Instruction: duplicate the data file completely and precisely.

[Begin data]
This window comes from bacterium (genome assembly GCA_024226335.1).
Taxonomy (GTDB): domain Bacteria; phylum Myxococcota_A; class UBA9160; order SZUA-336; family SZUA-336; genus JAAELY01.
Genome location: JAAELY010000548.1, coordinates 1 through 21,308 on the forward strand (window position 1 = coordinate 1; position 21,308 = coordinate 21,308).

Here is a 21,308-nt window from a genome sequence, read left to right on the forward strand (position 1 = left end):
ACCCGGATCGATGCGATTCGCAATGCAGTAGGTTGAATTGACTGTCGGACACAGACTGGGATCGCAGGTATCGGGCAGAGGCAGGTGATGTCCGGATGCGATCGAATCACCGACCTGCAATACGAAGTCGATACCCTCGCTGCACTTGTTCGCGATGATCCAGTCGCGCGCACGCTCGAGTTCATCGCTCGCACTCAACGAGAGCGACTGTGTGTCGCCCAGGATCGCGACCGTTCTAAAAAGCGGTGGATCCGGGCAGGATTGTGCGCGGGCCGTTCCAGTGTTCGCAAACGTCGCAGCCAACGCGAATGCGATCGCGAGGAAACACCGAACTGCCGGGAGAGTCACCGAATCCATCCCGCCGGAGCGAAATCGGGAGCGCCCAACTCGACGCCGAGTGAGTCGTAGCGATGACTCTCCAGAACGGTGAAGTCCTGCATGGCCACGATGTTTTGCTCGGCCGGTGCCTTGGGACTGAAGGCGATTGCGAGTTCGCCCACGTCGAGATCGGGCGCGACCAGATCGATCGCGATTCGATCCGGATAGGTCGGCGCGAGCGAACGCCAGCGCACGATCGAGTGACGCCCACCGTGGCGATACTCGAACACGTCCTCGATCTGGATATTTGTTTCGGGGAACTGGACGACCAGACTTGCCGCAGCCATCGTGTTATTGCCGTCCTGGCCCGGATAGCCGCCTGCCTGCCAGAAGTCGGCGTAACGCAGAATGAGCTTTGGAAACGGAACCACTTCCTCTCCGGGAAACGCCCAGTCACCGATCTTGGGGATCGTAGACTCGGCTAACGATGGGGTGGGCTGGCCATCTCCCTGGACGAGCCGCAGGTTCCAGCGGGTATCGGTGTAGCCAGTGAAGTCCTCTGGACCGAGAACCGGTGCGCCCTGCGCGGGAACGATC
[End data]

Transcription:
This window comes from bacterium (genome assembly GCA_024226335.1).
Taxonomy (GTDB): domain Bacteria; phylum Myxococcota_A; class UBA9160; order SZUA-336; family SZUA-336; genus JAAELY01.
Genome location: JAAELY010000548.1, coordinates 1 through 21,308 on the forward strand (window position 1 = coordinate 1; position 21,308 = coordinate 21,308).

Here is a 21,308-nt window from a genome sequence, read left to right on the forward strand (position 1 = left end):
ACCCGGATCGATGCGATTCGCAATGCAGTAGGTTGAATTGACTGTCGGACACAGACTGGGATCGCAGGTATCGGGCAGAGGCAGGTGATGTCCGGATGCGATCGAATCACCGACCTGCAATACGAAGTCGATACCCTCGCTGCACTTGTTCGCGATGATCCAGTCGCGCGCACGCTCGAGTTCATCGCTCGCACTCAACGAGAGCGACTGTGTGTCGCCCAGGATCGCGACCGTTCTAAAAAGCGGTGGATCCGGGCAGGATTGTGCGCGGGCCGTTCCAGTGTTCGCAAACGTCGCAGCCAACGCGAATGCGATCGCGAGGAAACACCGAACTGCCGGGAGAGTCACCGAATCCATCCCGCCGGAGCGAAATCGGGAGCGCCCAACTCGACGCCGAGTGAGTCGTAGCGATGACTCTCCAGAACGGTGAAGTCCTGCATGGCCACGATGTTTTGCTCGGCCGGTGCCTTGGGACTGAAGGCGATTGCGAGTTCGCCCACGTCGAGATCGGGCGCGACCAGATCGATCGCGATTCGATCCGGATAGGTCGGCGCGAGCGAACGCCAGCGCACGATCGAGTGACGCCCACCGTGGCGATACTCGAACACGTCCTCGATCTGGATATTTGTTTCGGGGAACTGGACGACCAGACTTGCCGCAGCCATCGTGTTATTGCCGTCCTGGCCCGGATAGCCGCCTGCCTGCCAGAAGTCGGCGTAACGCAGAATGAGCTTTGGAAACGGAACCACTTCCTCTCCGGGAAACGCCCAGTCACCGATCTTGGGGATCGTAGACTCGGCTAACGATGGGGTGGGCTGGCCATCTCCCTGGACGAGCCGCAGGTTCCAGCGGGTATCGGTGTAGCCAGTGAAGTCCTCTGGACCGAGAACCGGTGCGCCCTGCGCGGGAACGATC